Dec. 10 (UPI) -- The Trump administration said it has sanctioned two senior Venezuelan government officials who used their positions to receive kickbacks for selling passports.
The U.S. Treasury Department's Office of Foreign Assets Control said it added Venezuela's Administrative Service of Identification, Migration and Immigration Director Gustavo Adolfo Vizcaino Gil and his predecessor, Juan Carlos Dugarte Padron, to its growing list of sanctioned Venezuelan officials on Monday, International Anticorruption Day, "in light of their senior leadership roles in the Maduro regime."
The Treasury sanctioned them under Executive Order 13692, which permits it to block the dealing of U.S. property of present and former officials of the Venezuelan government.
Venezuela's Minister of Foreign Affairs Jorge Arreaza lambasted the sanctions as "absurd" and proof of the Trump administration's "chronic desperation and disorientation" with regard to Venezuela.
"Neither unilateral measures nor the economic blockade will stop the sovereign will of the Venezuelan people," he said in a statement.
The State Department accused the two men in a statement of having used their positions within Venezuela's administration "to corruptly enrich themselves at the expense of Venezuelans seeking passport services."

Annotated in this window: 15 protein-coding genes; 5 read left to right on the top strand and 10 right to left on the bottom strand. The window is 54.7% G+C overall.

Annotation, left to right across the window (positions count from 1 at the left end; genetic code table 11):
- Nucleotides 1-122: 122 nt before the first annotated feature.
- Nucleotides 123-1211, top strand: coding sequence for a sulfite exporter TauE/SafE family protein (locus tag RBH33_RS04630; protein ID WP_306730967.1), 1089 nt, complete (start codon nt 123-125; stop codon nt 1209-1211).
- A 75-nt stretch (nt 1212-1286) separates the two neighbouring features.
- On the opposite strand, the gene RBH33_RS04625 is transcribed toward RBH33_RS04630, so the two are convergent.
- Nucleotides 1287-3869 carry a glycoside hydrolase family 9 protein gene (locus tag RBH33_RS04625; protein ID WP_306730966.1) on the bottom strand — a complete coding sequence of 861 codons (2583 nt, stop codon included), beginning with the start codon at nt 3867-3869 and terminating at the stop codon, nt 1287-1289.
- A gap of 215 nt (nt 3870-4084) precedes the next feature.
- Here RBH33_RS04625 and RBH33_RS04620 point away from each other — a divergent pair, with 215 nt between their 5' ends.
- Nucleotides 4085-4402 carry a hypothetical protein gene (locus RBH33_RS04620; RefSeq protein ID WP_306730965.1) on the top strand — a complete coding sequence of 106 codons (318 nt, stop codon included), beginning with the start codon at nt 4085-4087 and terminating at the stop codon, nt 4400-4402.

Some of the passports the men sold were to non-Venezuelan citizens, the department said, adding that they even cheated applicants by never giving them their official travel documents despite illicitly charging them thousands of dollars.
"It is unconscionable that Venezuelans may be unable to obtain a passport or have to pay excessive fees due to corruption, as they continue to flee the devastating conditions in Venezuela that Maduro and his corrupt associates have created," the State Department said. "This is yet another cause of the misery that millions of Venezuelans now suffer."
The Treasury also sanctioned a number of individuals and entities from Latvia, China, Cambodia and Serbia in its targeting of "corrupt actors" on International Anticorruption Day.
"Corruption deprives people of their countries' resources, basic essential services and economic opportunities, while it enriches a select few and facilitates environmental destruction, political instability and conflict," Treasury Secretary Steven Mnuchin said. "On International Anti-Corruption Day, we are targeting actors in Europe, Asia and Latin America who continue through their illicit activities to undermine the foundations of stable, secure and functioning societies."
The United States has been tightening its diplomatic and financial vises on Venezuelan President Nicolas Maduro since his 2018 presidential re-election was deemed illegitimate early this year.
International Anticorruption Day has been observed annually by the United States since the United Nations Convention against Corruption was adopted by the United Nations General Assembly in 2003.